Prep Snacks For The Rest of the Weekend

20. QUICK DIPS

Sweet potato dip.
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Hosting family or friends for the entire holiday weekend? There's no need to worry about having extra snacks or appetizers on hand. Turn leftover beans or sweet potatoes into spreadable, hummus-style dips by blending with olive oil and seasonings of your choice.

21. DEEP-FRIED APPETIZERS

Fried green beans.
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Uneaten green beans don't have to rot in the fridge. Instead, toss in a cornmeal batter before frying for a crunchy leftover snack. As many Midwestern state fairgoers know, the deep-frying doesn't have to end there. Get creative and toss leftovers into oil for a hodgepodge of Thanksgiving fritters. Don't forget the ranch dip!

22. NACHOS

Nachos.
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Roasted turkey is easy to add to anything, tortilla chips included. While you can opt for traditional nachos with melted cheese and a turkey garnish, there's another option to clear out your fridge even faster: a Thanksgiving-style nacho using leftover gravy, potatoes, and stuffing. Mashed potatoes take the place of refried beans, and gravy is substituted for melted cheese, while stuffing creates a thicker base layer (along with the chips).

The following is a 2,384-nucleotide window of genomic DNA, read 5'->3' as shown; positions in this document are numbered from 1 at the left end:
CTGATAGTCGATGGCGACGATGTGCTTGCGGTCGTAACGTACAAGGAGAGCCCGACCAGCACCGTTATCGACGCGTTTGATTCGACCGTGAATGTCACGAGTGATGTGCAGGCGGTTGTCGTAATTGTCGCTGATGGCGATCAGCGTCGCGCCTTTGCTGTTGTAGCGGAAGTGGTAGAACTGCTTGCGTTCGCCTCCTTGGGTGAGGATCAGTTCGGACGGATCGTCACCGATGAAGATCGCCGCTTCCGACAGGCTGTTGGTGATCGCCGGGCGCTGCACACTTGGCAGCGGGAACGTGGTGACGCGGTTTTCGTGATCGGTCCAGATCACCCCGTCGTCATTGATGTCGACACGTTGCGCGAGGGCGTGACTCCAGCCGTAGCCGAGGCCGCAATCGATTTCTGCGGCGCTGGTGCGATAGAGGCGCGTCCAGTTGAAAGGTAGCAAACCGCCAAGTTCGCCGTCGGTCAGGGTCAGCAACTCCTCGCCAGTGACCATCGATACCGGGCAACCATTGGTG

When You're Really Tired of Turkey

23. FREEZER MEALS

Thanksgiving leftovers.
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If you've spent all day in a hot kitchen basting a turkey, chances are after the big meal's served, you're already tired of looking at it. But don't let those pounds of extra meat and sides go to waste. Instead, package up plated meals for the freezer, which can be quickly defrosted and reheated on a day you really don't feel like cooking. Many Thanksgiving side dishes freeze and reheat well—such as stuffing or dressing, cranberry sauce, and breads. For best results, avoid freezing dairy-heavy dishes and casseroles with crunchy toppings that have a tendency to get soggy (such as green bean casserole).

24. SWAP LEFTOVERS WITH A FRIEND

Bowls of leftover food.
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Does a friend have a great recipe that you love…but you won't get to gorge on thanks to Thanksgiving meal logistics? Consider sharing it the next day. Swapping a plate or dish with friends or family is one way to share a meal together, while also saving you from a week's worth of grandma's famous potatoes.

25. SEND IT ALL HOME WITH FRIENDS AND FAMILY

Leftover turkey.
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If you're dining with a large crowd, consider letting friends and family clear out your fridge space. Etiquette says it's up to the host to determine if leftovers will be dished out and shared, so don't be afraid to prepackage leftovers for guests, or simply let them have at it themselves. After all, Thanksgiving is all about sharing with family and friends—both the love and the food.